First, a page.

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Heart Health: Support your Heart with the Mediterranean Diet

Heart Health: Support your Heart with the Mediterranean Diet

While it's no secret that cardiovascular disease is the number one cause of death regardless of age, ethnicity, or gender1, choosing a heart healthy diet can be overwhelming. But what if one of the heart healthy diets available could enable your own gut bacteria to help fight heart disease?

The Mediterranean Diet has been long recognized as a cardioprotective diet and is defined as the traditional dietary pattern found in the early 1960s in Greece, Southern Italy, Spain, and other olive-growing countries of the Mediterranean basin. 2 It is associated with a high intake of fruits, vegetables, legumes, nuts, and olive oil; a moderate consumption of dairy products and wine; and low intake of red and processed meat, butter, cream, sugar drinks, and sweet desserts. 2,3

Characteristics also include:

  • Whole grains such as cereal, rice, polenta, or bread as staple foods
  • Vegetables and fruit (both fresh and dried) consumed raw or cooked
  • Legumes (e.g. lentils, chickpeas, beans)
  • Nuts (e.g. almonds, pistachios, hazelnuts, and walnuts)
  • Herbs (e.g. thyme, rosemary, and basil)
  • Spices (e.g. nutmeg, cinnamon, and saffron)
  • Fish and other seafood are frequently consumed with meals with other meat (preferably lamb) typically reserved for fiestas
  • Dairy products are consumed in moderation (especially yogurt and cheese, but not whole milk, butter, or cream)
  • Olive oil consumed at nearly every meal with red wine consumed daily 2,4

But what makes the Mediterranean Diet different than other popular diets advocating heart health? Relative to the American diet, the Mediterranean Diet results in a lower intake of omega-6 fatty acids (known for promoting inflammation) versus omega-3 fatty acids (known to be anti-inflammatory) as well as an overall lower intake of polyunsaturated fatty acids, lower intake of red meat, and much higher intake of plant-based foods and monounsaturated fats (e.g. olive oil). While the merits of these characteristics can be argued to promote heart health, the real answer to how the Mediterranean Diet stands out as a heart healthy leader may be in how this diet works with your own gut bacteria to prevent cardiovascular disease. Let's explain.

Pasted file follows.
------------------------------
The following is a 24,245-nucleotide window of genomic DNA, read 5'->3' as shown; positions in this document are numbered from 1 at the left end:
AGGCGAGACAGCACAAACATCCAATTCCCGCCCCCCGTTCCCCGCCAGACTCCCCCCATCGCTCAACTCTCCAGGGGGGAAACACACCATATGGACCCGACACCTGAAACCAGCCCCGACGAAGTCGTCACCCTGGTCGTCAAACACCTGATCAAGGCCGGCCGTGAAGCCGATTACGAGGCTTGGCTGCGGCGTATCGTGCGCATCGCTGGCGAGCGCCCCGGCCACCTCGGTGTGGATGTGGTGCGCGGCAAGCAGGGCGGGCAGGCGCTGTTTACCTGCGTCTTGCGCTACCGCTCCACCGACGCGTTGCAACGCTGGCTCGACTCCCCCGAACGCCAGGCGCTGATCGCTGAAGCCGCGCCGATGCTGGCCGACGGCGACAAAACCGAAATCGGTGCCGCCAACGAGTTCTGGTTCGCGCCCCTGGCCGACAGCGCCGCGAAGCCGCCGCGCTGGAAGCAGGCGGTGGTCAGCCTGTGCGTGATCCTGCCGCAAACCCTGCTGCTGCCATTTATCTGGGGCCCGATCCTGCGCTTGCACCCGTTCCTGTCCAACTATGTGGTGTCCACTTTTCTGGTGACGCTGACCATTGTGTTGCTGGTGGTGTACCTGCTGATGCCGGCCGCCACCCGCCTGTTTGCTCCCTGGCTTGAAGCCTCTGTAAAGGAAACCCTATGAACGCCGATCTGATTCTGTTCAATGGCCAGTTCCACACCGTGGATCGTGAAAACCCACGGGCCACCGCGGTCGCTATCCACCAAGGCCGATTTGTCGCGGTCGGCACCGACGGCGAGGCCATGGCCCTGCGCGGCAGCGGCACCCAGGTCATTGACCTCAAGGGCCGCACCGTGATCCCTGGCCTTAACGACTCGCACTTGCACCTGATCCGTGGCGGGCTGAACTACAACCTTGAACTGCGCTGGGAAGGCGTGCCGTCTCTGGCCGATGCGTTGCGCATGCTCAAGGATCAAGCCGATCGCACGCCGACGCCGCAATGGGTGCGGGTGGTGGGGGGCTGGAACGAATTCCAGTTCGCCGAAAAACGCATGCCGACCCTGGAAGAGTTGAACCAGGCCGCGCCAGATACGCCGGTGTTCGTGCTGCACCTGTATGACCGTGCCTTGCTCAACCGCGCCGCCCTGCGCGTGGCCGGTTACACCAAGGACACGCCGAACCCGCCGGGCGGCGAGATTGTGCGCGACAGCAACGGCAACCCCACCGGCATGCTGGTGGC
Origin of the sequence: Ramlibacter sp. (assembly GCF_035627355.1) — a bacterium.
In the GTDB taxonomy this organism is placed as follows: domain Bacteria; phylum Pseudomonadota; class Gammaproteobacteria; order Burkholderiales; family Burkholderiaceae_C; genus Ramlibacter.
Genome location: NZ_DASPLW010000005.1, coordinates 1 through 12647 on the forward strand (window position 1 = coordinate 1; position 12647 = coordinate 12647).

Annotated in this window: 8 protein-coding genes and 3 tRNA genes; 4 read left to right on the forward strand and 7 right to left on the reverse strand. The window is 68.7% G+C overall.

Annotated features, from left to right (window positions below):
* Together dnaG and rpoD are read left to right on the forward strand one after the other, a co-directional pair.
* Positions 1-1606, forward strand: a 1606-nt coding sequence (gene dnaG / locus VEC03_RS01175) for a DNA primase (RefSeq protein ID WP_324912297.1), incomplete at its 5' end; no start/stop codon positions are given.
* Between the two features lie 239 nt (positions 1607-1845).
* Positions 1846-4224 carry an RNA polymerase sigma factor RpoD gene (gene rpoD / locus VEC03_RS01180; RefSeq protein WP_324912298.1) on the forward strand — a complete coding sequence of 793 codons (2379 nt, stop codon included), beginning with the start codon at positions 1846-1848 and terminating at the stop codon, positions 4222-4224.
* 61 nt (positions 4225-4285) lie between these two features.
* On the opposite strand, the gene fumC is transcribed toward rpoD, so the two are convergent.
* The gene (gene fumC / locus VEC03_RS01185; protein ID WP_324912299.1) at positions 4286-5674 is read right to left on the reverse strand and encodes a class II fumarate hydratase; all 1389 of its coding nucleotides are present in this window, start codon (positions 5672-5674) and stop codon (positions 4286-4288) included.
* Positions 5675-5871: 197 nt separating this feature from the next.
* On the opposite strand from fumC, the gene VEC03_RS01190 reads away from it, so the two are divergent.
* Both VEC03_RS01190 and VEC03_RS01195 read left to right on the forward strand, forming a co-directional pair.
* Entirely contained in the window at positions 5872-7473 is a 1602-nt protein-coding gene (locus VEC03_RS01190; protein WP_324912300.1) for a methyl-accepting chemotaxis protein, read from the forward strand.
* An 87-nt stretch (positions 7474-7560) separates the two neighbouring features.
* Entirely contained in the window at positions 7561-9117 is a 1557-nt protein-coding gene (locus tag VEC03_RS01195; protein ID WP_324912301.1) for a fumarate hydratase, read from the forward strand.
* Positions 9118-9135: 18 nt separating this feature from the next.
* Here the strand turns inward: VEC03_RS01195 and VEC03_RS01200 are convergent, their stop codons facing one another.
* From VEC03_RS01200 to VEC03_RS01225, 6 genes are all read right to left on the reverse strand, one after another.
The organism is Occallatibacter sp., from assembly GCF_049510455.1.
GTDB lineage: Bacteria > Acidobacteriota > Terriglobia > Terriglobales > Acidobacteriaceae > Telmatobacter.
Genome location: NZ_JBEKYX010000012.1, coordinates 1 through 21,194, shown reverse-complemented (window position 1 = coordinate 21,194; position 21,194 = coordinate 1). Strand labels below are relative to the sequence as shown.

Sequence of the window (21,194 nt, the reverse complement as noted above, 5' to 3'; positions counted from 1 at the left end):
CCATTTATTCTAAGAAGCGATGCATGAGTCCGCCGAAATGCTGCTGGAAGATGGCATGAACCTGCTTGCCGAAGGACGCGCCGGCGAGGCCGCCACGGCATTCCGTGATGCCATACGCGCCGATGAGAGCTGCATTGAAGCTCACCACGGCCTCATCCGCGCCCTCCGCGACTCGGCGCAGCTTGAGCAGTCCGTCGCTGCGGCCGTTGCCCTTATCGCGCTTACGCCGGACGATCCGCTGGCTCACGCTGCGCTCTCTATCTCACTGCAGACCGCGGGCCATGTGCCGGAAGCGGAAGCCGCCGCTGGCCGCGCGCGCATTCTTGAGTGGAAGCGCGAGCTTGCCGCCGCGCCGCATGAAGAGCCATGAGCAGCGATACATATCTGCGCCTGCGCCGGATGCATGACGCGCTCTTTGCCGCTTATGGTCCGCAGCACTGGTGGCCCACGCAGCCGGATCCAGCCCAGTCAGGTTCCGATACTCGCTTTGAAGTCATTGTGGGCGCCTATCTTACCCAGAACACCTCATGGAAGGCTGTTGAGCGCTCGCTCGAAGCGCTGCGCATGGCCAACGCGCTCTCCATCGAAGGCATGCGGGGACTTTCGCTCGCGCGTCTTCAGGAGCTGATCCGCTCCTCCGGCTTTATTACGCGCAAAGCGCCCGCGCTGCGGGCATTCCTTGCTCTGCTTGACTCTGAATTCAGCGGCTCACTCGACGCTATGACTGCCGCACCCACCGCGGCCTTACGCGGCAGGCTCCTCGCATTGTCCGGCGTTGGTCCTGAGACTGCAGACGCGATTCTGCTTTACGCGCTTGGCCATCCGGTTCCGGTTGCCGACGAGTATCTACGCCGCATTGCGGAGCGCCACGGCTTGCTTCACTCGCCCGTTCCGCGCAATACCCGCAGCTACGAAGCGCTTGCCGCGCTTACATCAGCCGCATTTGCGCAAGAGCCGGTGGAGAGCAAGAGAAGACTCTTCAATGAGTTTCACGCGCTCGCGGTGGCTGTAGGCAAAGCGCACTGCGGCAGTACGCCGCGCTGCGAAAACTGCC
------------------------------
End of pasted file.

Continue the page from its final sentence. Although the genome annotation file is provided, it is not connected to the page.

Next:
Several years ago, researchers from the Cleveland Clinic found the link between diets rich in animal fats including eggs, red meat, and high-fat dairy products and the development of heart disease. Here is what happens. When these foods are consumed, very high levels of the nutrients choline, lecithin, and carnitine are produced during their metabolism. Bacteria in the gut turn these nutrients into a substance known as trimethylamine, or TMA. As metabolism continues, TMA is converted by enzymes produced by our gut bacteria to trimethylamine N-oxide, or TMAO, a byproduct we would be better off without. Studies have found that increased blood levels of TMAO are associated with accelerated atherosclerosis in mice and with an increased risk of heart disease in humans. 5

This means that our gut bacteria are responsible for turning the nutrients found in a high animal-fat diet into a substance that sets in motion the process for developing heart disease. So how does the Mediterranean Diet fit in this picture?